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Judge: Suit challenging Marion County judicial slating may proceed

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A federal lawsuit challenging the constitutionality of a state law that has given rise to the Democratic and Republican slating system under which Marion Superior judges are elected will go forward.

Chief Judge Richard Young of the U.S. District Court for the Southern District of Indiana last week denied a motion to dismiss brought by state officials and interests named in a suit brought by Common Cause and the American Civil Liberties Union of Indiana.

Common Cause, a nonpartisan group whose mission is to promote open, honest government and voting rights, seeks an injunction against enforcement of Indiana Code 33-33-49-13. The suit says that law, which sets forth the process for electing judges in the Marion Superior Courts, is “unique in Indiana, and perhaps in the nation.”

“Common Cause has Article III and prudential standing to bring its claim; the Defendants are not immune from suit under the Eleventh Amendment; and Common Cause states a plausible claim for relief,” Young wrote in the Sept. 6 order.

No further proceedings had been scheduled as of Friday, and a spokesman for Indiana Attorney General Greg Zoeller declined to comment.

Slating of Marion Superior judge races has drawn criticism because each candidate who earned the party’s endorsement on the primary ballot paid identical amounts to the county party before his or her party’s slating convention prior to the primary. For Democrats, the contribution was $13,100; for Republicans, it was $12,000, according to a review of campaign contributions last year by Indiana Lawyer.  

The statute all but guarantees an equal split of Marion Superior judgeships for Democratic and Republican candidates. For the current 20 judgeships, each party may nominate 10 candidates for the general election, and voters may select 10 from each party. Unslated candidates rarely win, and Young noted that while candidates may run as independents or as third-party candidates, no one has since 2002.

Young’s ruling rejected state arguments to remove parties to the case and that the complaint was of a type more appropriately addressed in the Legislature. In rejecting the state’s argument on standing, he wrote, “Instead, Common Cause brings a constitutional challenge involving its members’ and other Marion County voters’ First Amendment right to cast a meaningful vote for Marion Superior Court judge.”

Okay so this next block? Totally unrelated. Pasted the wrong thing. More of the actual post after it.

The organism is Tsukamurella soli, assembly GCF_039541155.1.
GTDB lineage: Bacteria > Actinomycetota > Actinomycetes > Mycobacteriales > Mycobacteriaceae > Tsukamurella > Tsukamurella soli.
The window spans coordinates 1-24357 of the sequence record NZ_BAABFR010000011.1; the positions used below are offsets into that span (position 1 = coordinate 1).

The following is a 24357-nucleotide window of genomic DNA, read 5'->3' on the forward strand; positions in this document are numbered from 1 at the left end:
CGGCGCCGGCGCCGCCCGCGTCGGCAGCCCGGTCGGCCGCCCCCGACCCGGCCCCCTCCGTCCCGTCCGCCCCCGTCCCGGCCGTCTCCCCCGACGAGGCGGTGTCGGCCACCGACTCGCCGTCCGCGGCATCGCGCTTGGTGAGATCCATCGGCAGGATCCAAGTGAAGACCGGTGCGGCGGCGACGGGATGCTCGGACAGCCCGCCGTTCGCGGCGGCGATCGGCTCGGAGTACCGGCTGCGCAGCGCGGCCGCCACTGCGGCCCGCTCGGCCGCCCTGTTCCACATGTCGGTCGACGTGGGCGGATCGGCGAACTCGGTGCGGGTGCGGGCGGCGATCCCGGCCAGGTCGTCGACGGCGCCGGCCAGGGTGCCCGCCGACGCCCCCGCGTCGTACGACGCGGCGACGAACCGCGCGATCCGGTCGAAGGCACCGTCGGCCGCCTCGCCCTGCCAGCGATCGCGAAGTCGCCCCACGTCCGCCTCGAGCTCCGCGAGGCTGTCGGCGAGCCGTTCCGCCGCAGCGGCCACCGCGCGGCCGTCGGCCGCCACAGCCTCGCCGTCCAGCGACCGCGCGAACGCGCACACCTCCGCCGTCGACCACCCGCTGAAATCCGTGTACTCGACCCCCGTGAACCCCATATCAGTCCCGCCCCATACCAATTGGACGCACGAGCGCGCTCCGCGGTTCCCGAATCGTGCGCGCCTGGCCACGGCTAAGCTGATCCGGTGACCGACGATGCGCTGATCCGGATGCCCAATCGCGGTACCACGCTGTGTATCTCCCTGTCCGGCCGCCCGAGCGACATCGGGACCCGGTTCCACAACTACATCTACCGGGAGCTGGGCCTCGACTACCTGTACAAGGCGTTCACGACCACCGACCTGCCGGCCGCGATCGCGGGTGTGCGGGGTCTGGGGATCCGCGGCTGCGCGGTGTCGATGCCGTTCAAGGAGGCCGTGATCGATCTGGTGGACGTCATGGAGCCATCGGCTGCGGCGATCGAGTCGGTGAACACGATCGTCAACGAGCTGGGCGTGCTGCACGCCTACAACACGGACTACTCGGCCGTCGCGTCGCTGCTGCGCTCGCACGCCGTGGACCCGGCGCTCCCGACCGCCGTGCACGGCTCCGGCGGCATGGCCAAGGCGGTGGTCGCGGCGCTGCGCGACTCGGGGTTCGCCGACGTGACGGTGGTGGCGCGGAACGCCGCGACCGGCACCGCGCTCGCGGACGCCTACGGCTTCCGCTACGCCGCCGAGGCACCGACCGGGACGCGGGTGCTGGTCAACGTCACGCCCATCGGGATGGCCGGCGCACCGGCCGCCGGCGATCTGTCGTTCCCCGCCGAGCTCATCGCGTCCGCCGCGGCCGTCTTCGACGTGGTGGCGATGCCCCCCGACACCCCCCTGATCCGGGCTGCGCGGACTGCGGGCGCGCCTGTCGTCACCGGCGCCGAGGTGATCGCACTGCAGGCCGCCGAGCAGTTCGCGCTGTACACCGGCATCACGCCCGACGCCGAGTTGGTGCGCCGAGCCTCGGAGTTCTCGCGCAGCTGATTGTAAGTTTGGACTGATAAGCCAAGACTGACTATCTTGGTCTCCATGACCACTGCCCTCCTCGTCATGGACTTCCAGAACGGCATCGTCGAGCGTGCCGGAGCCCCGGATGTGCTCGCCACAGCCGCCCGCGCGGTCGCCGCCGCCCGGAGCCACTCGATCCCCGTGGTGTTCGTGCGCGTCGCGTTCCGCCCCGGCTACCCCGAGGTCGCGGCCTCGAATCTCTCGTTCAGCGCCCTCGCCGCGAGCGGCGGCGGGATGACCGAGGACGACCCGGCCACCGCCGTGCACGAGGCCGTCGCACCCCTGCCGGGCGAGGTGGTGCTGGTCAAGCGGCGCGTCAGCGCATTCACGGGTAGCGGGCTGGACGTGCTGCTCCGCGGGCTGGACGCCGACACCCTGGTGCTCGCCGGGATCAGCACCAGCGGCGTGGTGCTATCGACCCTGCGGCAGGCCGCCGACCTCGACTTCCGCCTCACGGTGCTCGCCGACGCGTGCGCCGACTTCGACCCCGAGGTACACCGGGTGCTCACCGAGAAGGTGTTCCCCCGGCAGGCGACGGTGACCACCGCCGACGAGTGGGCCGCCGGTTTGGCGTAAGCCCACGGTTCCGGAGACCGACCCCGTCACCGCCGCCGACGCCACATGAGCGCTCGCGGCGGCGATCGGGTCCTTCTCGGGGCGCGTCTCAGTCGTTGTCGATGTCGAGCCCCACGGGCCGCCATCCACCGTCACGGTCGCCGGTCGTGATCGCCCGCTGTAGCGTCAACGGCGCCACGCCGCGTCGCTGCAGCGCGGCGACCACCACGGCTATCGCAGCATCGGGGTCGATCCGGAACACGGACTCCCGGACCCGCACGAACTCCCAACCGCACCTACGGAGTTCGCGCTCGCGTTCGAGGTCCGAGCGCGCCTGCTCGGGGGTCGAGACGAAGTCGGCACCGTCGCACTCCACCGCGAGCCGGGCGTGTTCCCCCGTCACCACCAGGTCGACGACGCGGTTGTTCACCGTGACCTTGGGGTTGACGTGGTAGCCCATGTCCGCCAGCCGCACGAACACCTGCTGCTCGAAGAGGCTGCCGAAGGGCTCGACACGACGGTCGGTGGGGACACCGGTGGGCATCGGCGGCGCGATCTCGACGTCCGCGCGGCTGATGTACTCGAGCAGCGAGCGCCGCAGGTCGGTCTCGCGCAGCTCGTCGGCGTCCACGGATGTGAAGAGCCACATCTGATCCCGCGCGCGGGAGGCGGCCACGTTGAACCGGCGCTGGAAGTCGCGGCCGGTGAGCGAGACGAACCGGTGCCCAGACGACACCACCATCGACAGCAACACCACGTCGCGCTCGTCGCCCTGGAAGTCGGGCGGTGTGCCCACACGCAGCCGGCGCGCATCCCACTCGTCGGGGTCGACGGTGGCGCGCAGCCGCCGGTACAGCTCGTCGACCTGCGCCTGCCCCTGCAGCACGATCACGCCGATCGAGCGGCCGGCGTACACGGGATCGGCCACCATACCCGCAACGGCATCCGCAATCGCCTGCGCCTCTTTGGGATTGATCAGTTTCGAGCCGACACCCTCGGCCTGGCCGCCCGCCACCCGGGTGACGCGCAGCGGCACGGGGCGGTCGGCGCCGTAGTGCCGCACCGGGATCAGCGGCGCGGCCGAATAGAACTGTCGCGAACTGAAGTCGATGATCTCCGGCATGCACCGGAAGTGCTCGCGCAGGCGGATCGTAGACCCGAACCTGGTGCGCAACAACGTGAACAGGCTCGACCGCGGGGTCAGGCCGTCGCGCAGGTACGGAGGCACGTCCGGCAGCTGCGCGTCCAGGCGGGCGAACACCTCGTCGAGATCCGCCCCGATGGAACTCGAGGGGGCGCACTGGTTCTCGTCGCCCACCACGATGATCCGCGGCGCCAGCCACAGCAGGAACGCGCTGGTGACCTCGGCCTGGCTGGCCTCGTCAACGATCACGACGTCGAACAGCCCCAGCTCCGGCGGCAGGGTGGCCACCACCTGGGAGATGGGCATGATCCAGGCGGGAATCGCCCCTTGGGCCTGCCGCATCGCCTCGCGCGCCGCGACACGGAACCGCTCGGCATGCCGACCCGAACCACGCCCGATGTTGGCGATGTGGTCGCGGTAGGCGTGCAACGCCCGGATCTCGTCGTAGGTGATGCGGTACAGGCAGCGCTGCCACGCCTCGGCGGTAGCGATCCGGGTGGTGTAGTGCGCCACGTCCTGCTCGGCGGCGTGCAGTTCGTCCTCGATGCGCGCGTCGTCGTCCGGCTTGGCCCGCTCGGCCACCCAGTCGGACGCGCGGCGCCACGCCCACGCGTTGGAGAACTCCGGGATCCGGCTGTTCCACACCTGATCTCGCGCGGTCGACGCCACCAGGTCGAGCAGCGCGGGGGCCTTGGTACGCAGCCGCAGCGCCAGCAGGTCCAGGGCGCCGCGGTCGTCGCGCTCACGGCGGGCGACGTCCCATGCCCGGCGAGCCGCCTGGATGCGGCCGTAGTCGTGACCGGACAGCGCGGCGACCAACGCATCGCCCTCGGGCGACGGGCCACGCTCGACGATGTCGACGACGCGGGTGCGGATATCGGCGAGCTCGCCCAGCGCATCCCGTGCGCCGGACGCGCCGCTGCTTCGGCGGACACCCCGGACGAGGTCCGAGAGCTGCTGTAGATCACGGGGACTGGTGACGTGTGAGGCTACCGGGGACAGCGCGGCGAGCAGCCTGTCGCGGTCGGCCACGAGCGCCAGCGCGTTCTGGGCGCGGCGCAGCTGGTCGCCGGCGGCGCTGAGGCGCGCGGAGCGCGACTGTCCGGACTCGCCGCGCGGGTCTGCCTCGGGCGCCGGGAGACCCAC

The state’s argument on failure to state a claim also was unpersuasive. “Although Indiana’s ballot access statute … has been found constitutionally adequate … the court is not convinced that the statute’s constitutionality with respect to a candidate’s access to the ballot applies here with equal force, where the claim is not ballot access, but whether a citizen’s vote in the general election matters.”
 

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  1. Whilst it may be true that Judges and Justices enjoy such freedom of time and effort, it certainly does not hold true for the average working person. To say that one must 1) take a day or a half day off work every 3 months, 2) gather a list of information including recent photographs, and 3) set up a time that is convenient for the local sheriff or other such office to complete the registry is more than a bit near-sighted. This may be procedural, and hence, in the near-sighted minds of the court, not 'punishment,' but it is in fact 'punishment.' The local sheriffs probably feel a little punished too by the overwork. Registries serve to punish the offender whilst simultaneously providing the public at large with a false sense of security. The false sense of security is dangerous to the public who may not exercise due diligence by thinking there are no offenders in their locale. In fact, the registry only informs them of those who have been convicted.

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  5. It would appear that news breaking on Drudge from the Hoosier state (link below) ties back to this Hoosier story from the beginning of the recent police disrespect period .... MCBA president Cassandra Bentley McNair issued the statement on behalf of the association Dec. 1. The association said it was “saddened and disappointed” by the decision not to indict Ferguson police officer Darren Wilson for shooting Michael Brown. “The MCBA does not believe this was a just outcome to this process, and is disheartened that the system we as lawyers are intended to uphold failed the African-American community in such a way,” the association stated. “This situation is not just about the death of Michael Brown, but the thousands of other African-Americans who are disproportionately targeted and killed by police officers.” http://www.thestarpress.com/story/news/local/2016/07/18/hate-cops-sign-prompts-controversy/87242664/

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